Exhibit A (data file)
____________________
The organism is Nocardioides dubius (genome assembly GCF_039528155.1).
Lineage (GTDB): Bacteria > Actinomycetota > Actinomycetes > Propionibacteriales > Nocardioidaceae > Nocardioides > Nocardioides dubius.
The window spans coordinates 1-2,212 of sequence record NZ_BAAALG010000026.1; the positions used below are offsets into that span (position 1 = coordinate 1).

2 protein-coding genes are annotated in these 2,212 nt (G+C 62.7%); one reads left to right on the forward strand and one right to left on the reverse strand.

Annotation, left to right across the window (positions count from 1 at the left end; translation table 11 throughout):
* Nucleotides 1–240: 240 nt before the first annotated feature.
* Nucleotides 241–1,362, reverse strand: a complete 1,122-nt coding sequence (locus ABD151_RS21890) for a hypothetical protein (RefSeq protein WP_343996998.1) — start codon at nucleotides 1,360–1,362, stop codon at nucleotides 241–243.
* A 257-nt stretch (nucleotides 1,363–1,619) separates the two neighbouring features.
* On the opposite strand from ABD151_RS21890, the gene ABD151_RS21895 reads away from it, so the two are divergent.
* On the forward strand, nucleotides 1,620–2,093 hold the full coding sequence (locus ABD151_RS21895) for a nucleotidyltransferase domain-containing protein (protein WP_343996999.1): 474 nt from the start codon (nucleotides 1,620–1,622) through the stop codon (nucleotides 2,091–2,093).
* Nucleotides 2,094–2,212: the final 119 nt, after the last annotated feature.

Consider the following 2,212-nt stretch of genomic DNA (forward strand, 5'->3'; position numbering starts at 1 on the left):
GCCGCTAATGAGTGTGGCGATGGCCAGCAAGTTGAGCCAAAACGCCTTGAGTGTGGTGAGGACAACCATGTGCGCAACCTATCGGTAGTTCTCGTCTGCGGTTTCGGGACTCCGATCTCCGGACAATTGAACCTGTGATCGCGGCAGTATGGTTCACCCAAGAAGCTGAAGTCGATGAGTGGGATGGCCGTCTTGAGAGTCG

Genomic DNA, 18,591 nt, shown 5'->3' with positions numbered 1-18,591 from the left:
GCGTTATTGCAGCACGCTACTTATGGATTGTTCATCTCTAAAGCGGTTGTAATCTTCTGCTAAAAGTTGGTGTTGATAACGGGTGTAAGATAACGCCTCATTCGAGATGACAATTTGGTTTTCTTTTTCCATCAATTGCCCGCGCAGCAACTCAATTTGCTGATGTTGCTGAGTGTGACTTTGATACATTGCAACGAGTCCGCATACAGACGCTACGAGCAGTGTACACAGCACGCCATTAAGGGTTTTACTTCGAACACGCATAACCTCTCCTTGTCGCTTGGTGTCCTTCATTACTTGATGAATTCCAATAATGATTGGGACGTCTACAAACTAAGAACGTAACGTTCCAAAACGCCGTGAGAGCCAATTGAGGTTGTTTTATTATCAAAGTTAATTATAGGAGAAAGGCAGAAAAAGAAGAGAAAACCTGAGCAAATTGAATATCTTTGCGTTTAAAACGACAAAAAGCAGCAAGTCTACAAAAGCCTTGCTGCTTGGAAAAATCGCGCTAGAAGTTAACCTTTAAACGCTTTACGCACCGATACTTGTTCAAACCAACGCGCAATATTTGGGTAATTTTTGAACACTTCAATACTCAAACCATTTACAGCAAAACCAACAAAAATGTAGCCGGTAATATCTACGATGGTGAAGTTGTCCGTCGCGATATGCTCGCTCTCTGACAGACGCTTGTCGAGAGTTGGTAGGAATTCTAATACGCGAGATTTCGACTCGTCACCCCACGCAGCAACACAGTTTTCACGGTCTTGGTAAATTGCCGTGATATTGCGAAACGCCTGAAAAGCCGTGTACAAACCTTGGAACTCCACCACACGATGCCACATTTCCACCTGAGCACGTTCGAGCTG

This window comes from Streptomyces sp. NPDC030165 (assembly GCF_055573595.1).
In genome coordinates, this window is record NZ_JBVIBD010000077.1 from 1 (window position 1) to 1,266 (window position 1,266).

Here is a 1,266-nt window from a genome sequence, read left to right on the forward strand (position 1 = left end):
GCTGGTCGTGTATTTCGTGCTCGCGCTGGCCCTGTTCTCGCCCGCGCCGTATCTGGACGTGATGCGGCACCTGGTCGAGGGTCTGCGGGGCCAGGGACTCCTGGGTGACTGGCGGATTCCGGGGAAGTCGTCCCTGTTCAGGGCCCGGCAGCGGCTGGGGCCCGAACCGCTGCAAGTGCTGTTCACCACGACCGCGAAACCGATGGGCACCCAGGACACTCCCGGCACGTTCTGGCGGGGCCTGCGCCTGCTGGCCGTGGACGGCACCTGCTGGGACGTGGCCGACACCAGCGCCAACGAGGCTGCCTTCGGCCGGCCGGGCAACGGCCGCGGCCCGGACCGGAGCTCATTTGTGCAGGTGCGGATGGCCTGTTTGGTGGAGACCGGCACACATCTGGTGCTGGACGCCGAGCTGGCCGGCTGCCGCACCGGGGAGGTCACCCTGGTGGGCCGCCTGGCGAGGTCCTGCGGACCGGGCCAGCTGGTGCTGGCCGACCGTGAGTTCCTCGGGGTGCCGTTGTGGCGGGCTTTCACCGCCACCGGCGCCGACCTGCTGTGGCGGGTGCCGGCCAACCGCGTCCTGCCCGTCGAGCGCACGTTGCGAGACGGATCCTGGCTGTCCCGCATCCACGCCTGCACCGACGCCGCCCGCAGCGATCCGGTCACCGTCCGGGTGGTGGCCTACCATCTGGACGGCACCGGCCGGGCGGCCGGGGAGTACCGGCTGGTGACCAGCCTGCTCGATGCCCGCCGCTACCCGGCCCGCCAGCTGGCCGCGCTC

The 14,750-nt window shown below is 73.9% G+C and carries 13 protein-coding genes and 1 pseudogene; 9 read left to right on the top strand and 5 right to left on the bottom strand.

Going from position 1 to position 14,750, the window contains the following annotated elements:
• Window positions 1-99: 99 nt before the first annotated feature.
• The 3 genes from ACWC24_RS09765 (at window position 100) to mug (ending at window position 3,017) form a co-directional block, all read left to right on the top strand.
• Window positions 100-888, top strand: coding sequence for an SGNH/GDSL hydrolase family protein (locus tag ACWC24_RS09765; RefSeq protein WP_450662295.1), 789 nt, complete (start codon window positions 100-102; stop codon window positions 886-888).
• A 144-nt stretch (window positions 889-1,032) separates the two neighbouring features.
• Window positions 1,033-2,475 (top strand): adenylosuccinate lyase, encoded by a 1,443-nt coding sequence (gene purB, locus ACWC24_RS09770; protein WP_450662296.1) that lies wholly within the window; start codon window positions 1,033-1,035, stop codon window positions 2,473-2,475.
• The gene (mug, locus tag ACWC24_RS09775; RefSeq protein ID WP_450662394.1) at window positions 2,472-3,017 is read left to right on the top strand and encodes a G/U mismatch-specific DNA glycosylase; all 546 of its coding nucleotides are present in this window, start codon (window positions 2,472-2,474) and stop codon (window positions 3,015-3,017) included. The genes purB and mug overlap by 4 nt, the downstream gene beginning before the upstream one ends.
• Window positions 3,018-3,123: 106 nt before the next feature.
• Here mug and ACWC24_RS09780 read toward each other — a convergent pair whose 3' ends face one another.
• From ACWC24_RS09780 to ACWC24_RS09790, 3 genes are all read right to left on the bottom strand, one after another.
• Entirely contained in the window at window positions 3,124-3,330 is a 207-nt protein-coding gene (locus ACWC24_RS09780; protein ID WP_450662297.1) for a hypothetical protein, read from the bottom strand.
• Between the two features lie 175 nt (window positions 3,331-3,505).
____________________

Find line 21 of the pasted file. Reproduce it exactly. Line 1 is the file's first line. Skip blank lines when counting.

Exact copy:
Going from position 1 to position 14,750, the window contains the following annotated elements: